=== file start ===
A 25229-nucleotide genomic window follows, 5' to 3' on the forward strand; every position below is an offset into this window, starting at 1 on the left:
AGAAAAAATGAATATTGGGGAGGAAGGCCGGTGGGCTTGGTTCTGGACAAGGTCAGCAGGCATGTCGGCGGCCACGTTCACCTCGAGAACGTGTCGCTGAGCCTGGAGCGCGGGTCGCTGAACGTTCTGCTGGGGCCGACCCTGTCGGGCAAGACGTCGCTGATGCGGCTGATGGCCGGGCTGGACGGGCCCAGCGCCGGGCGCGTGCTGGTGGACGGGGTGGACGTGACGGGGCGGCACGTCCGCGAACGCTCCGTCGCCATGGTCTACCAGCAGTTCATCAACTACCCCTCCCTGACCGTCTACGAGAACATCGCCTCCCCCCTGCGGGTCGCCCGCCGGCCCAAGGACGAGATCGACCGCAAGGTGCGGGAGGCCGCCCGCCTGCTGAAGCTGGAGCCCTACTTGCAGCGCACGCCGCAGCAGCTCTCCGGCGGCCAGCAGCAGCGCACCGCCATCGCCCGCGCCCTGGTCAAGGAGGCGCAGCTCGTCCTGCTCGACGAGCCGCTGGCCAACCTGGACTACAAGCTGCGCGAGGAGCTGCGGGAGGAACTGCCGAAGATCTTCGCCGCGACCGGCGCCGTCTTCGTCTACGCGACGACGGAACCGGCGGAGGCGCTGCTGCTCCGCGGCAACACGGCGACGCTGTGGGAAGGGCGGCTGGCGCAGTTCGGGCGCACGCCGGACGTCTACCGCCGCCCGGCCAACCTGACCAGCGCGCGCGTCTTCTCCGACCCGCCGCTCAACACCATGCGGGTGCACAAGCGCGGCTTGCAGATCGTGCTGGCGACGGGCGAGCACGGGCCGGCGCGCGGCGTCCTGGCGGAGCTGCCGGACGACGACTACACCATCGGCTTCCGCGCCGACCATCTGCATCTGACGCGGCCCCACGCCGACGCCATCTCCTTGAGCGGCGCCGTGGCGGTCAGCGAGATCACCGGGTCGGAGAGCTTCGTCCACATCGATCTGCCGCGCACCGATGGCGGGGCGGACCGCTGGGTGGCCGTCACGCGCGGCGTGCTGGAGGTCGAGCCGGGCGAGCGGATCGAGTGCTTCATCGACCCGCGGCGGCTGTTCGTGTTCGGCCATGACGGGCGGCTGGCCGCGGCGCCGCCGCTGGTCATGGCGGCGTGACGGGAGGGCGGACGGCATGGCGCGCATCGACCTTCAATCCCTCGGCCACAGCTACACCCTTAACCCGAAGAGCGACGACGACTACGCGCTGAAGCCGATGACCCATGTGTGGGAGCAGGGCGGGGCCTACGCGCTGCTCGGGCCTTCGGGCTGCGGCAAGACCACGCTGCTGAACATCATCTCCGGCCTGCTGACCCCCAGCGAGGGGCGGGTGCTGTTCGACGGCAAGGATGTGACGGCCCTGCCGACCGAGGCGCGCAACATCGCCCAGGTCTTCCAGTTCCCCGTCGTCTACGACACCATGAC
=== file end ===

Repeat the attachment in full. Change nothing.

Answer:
A 25229-nucleotide genomic window follows, 5' to 3' on the forward strand; every position below is an offset into this window, starting at 1 on the left:
AGAAAAAATGAATATTGGGGAGGAAGGCCGGTGGGCTTGGTTCTGGACAAGGTCAGCAGGCATGTCGGCGGCCACGTTCACCTCGAGAACGTGTCGCTGAGCCTGGAGCGCGGGTCGCTGAACGTTCTGCTGGGGCCGACCCTGTCGGGCAAGACGTCGCTGATGCGGCTGATGGCCGGGCTGGACGGGCCCAGCGCCGGGCGCGTGCTGGTGGACGGGGTGGACGTGACGGGGCGGCACGTCCGCGAACGCTCCGTCGCCATGGTCTACCAGCAGTTCATCAACTACCCCTCCCTGACCGTCTACGAGAACATCGCCTCCCCCCTGCGGGTCGCCCGCCGGCCCAAGGACGAGATCGACCGCAAGGTGCGGGAGGCCGCCCGCCTGCTGAAGCTGGAGCCCTACTTGCAGCGCACGCCGCAGCAGCTCTCCGGCGGCCAGCAGCAGCGCACCGCCATCGCCCGCGCCCTGGTCAAGGAGGCGCAGCTCGTCCTGCTCGACGAGCCGCTGGCCAACCTGGACTACAAGCTGCGCGAGGAGCTGCGGGAGGAACTGCCGAAGATCTTCGCCGCGACCGGCGCCGTCTTCGTCTACGCGACGACGGAACCGGCGGAGGCGCTGCTGCTCCGCGGCAACACGGCGACGCTGTGGGAAGGGCGGCTGGCGCAGTTCGGGCGCACGCCGGACGTCTACCGCCGCCCGGCCAACCTGACCAGCGCGCGCGTCTTCTCCGACCCGCCGCTCAACACCATGCGGGTGCACAAGCGCGGCTTGCAGATCGTGCTGGCGACGGGCGAGCACGGGCCGGCGCGCGGCGTCCTGGCGGAGCTGCCGGACGACGACTACACCATCGGCTTCCGCGCCGACCATCTGCATCTGACGCGGCCCCACGCCGACGCCATCTCCTTGAGCGGCGCCGTGGCGGTCAGCGAGATCACCGGGTCGGAGAGCTTCGTCCACATCGATCTGCCGCGCACCGATGGCGGGGCGGACCGCTGGGTGGCCGTCACGCGCGGCGTGCTGGAGGTCGAGCCGGGCGAGCGGATCGAGTGCTTCATCGACCCGCGGCGGCTGTTCGTGTTCGGCCATGACGGGCGGCTGGCCGCGGCGCCGCCGCTGGTCATGGCGGCGTGACGGGAGGGCGGACGGCATGGCGCGCATCGACCTTCAATCCCTCGGCCACAGCTACACCCTTAACCCGAAGAGCGACGACGACTACGCGCTGAAGCCGATGACCCATGTGTGGGAGCAGGGCGGGGCCTACGCGCTGCTCGGGCCTTCGGGCTGCGGCAAGACCACGCTGCTGAACATCATCTCCGGCCTGCTGACCCCCAGCGAGGGGCGGGTGCTGTTCGACGGCAAGGATGTGACGGCCCTGCCGACCGAGGCGCGCAACATCGCCCAGGTCTTCCAGTTCCCCGTCGTCTACGACACCATGAC